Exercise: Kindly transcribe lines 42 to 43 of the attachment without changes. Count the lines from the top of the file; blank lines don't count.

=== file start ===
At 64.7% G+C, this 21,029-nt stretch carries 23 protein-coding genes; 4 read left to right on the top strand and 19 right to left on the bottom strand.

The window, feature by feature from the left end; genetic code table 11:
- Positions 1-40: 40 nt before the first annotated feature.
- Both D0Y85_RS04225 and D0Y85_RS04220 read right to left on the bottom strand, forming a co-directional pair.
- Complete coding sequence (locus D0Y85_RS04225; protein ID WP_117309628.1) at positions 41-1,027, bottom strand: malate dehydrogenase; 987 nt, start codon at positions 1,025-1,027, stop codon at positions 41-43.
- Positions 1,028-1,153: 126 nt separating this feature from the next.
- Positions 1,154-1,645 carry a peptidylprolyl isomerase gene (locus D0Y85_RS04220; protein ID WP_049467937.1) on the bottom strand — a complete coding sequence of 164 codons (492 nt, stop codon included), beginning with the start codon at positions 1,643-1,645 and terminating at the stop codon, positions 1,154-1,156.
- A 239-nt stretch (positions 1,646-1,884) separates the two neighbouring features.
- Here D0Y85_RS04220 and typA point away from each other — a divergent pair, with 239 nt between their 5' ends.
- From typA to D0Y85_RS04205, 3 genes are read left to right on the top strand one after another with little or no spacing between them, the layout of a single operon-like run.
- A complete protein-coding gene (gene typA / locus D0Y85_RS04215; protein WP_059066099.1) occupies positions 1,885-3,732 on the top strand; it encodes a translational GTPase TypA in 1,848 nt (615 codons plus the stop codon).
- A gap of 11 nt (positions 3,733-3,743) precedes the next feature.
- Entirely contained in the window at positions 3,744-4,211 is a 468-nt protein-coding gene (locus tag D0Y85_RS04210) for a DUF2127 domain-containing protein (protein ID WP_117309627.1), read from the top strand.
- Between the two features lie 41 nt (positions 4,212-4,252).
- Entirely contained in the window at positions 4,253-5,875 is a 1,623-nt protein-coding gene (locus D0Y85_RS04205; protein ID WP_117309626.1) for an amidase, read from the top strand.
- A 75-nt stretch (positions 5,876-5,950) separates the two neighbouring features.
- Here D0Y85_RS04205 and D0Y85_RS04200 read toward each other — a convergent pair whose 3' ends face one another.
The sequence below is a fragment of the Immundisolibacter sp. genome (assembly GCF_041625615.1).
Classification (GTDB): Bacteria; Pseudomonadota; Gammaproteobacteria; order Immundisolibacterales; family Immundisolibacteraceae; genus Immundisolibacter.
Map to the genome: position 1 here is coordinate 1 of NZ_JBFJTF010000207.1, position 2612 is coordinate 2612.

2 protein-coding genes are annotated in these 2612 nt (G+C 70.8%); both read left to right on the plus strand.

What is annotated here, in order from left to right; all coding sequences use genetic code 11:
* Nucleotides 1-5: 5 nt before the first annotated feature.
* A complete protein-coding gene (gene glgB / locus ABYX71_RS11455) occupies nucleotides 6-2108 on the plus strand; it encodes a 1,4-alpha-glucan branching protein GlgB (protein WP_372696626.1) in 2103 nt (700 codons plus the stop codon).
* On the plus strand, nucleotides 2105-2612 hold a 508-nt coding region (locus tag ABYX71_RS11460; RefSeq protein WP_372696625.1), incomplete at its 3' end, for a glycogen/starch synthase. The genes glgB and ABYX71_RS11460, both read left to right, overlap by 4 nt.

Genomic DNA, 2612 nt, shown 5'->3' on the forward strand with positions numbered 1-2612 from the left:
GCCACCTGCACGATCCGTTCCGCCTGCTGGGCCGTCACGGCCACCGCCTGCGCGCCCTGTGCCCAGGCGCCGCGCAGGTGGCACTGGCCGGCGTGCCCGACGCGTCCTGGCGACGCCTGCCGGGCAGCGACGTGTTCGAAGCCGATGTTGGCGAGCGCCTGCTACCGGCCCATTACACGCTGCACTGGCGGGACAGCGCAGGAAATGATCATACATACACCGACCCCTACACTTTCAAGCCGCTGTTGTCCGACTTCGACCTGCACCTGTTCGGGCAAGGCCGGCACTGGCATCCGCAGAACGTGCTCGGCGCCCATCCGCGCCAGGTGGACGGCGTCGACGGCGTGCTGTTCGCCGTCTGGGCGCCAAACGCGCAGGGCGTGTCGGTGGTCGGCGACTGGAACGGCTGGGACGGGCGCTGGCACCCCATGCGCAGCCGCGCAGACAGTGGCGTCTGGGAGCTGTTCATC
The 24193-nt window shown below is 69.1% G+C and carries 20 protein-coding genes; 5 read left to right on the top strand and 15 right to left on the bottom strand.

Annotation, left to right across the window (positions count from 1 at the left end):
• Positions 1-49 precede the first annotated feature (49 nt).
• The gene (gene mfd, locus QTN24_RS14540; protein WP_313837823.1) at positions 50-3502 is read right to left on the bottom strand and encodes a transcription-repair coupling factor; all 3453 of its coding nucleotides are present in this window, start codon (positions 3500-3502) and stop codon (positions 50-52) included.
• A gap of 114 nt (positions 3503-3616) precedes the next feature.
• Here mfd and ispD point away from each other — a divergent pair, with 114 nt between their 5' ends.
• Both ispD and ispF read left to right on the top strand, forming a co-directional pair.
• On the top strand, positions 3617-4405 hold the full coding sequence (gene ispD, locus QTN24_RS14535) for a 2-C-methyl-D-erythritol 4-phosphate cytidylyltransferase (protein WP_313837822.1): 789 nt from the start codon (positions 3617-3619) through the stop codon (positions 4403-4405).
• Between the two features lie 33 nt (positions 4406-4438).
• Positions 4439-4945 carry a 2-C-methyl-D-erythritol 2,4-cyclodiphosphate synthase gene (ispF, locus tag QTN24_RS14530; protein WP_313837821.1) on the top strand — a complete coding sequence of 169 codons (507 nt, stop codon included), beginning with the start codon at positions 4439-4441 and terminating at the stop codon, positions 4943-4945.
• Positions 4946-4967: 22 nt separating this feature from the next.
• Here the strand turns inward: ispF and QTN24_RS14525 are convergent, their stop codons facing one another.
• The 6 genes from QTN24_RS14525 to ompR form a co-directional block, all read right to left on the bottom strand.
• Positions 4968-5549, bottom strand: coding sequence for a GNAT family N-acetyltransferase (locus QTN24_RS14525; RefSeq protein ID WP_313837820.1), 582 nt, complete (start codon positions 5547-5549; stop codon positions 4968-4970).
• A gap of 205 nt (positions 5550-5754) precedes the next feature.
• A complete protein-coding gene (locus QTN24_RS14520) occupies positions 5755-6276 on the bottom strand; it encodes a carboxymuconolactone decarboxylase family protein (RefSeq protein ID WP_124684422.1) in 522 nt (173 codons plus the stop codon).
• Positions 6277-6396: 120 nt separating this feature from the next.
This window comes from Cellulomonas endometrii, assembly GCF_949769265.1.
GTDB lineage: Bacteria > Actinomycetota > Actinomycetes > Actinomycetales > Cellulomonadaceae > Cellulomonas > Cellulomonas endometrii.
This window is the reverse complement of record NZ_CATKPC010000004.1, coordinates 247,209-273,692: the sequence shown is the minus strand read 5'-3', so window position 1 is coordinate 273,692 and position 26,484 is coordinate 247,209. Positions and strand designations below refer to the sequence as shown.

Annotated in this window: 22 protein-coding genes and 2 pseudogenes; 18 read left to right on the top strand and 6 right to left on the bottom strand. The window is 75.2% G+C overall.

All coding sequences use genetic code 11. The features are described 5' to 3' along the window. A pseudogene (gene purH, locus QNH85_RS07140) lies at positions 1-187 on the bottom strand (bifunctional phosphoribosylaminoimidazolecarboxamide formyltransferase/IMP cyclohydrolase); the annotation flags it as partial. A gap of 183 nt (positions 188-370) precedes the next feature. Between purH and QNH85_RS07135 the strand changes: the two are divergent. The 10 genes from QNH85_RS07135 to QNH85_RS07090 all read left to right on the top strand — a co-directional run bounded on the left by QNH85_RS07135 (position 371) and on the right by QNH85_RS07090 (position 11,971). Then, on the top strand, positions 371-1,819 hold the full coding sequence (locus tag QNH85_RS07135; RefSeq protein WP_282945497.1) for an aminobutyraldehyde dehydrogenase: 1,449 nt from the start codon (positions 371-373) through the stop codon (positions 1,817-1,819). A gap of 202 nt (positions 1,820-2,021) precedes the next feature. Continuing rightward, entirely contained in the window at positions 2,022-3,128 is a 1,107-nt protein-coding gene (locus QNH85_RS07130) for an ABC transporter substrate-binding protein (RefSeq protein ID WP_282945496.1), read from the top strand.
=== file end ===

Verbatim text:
• A gap of 205 nt (positions 5550-5754) precedes the next feature.
• A complete protein-coding gene (locus QTN24_RS14520) occupies positions 5755-6276 on the bottom strand; it encodes a carboxymuconolactone decarboxylase family protein (RefSeq protein ID WP_124684422.1) in 522 nt (173 codons plus the stop codon).